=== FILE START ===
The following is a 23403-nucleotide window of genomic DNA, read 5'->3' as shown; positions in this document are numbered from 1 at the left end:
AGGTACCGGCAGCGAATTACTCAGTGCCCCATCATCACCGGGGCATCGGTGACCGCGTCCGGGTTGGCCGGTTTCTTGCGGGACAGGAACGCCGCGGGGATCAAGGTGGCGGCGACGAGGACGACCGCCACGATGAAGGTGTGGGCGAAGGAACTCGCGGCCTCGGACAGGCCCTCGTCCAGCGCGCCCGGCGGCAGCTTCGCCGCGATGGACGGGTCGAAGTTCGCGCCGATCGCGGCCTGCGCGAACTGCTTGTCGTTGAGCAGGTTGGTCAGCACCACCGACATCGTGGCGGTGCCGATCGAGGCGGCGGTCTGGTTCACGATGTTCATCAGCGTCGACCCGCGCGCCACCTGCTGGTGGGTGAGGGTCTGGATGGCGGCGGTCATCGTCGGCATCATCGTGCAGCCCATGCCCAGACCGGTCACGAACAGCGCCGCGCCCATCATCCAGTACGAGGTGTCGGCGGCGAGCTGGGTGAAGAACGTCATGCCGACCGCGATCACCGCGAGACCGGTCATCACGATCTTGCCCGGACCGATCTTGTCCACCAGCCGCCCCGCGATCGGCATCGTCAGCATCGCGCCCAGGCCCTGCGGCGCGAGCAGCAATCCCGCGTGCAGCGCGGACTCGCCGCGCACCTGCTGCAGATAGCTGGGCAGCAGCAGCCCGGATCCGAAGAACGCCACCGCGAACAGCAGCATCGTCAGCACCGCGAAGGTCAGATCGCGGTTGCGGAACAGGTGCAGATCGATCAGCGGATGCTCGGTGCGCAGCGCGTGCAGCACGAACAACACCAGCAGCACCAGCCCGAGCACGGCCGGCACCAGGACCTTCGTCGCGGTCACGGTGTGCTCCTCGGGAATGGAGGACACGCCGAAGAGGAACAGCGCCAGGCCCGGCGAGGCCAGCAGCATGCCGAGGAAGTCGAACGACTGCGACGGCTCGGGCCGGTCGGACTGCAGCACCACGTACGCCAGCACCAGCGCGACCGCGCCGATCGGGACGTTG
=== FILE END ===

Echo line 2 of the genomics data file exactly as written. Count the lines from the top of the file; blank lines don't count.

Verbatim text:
AGGTACCGGCAGCGAATTACTCAGTGCCCCATCATCACCGGGGCATCGGTGACCGCGTCCGGGTTGGCCGGTTTCTTGCGGGACAGGAACGCCGCGGGGATCAAGGTGGCGGCGACGAGGACGACCGCCACGATGAAGGTGTGGGCGAAGGAACTCGCGGCCTCGGACAGGCCCTCGTCCAGCGCGCCCGGCGGCAGCTTCGCCGCGATGGACGGGTCGAAGTTCGCGCCGATCGCGGCCTGCGCGAACTGCTTGTCGTTGAGCAGGTTGGTCAGCACCACCGACATCGTGGCGGTGCCGATCGAGGCGGCGGTCTGGTTCACGATGTTCATCAGCGTCGACCCGCGCGCCACCTGCTGGTGGGTGAGGGTCTGGATGGCGGCGGTCATCGTCGGCATCATCGTGCAGCCCATGCCCAGACCGGTCACGAACAGCGCCGCGCCCATCATCCAGTACGAGGTGTCGGCGGCGAGCTGGGTGAAGAACGTCATGCCGACCGCGATCACCGCGAGACCGGTCATCACGATCTTGCCCGGACCGATCTTGTCCACCAGCCGCCCCGCGATCGGCATCGTCAGCATCGCGCCCAGGCCCTGCGGCGCGAGCAGCAATCCCGCGTGCAGCGCGGACTCGCCGCGCACCTGCTGCAGATAGCTGGGCAGCAGCAGCCCGGATCCGAAGAACGCCACCGCGAACAGCAGCATCGTCAGCACCGCGAAGGTCAGATCGCGGTTGCGGAACAGGTGCAGATCGATCAGCGGATGCTCGGTGCGCAGCGCGTGCAGCACGAACAACACCAGCAGCACCAGCCCGAGCACGGCCGGCACCAGGACCTTCGTCGCGGTCACGGTGTGCTCCTCGGGAATGGAGGACACGCCGAAGAGGAACAGCGCCAGGCCCGGCGAGGCCAGCAGCATGCCGAGGAAGTCGAACGACTGCGACGGCTCGGGCCGGTCGGACTGCAGCACCACGTACGCCAGCACCAGCGCGACCGCGCCGATCGGGACGTTG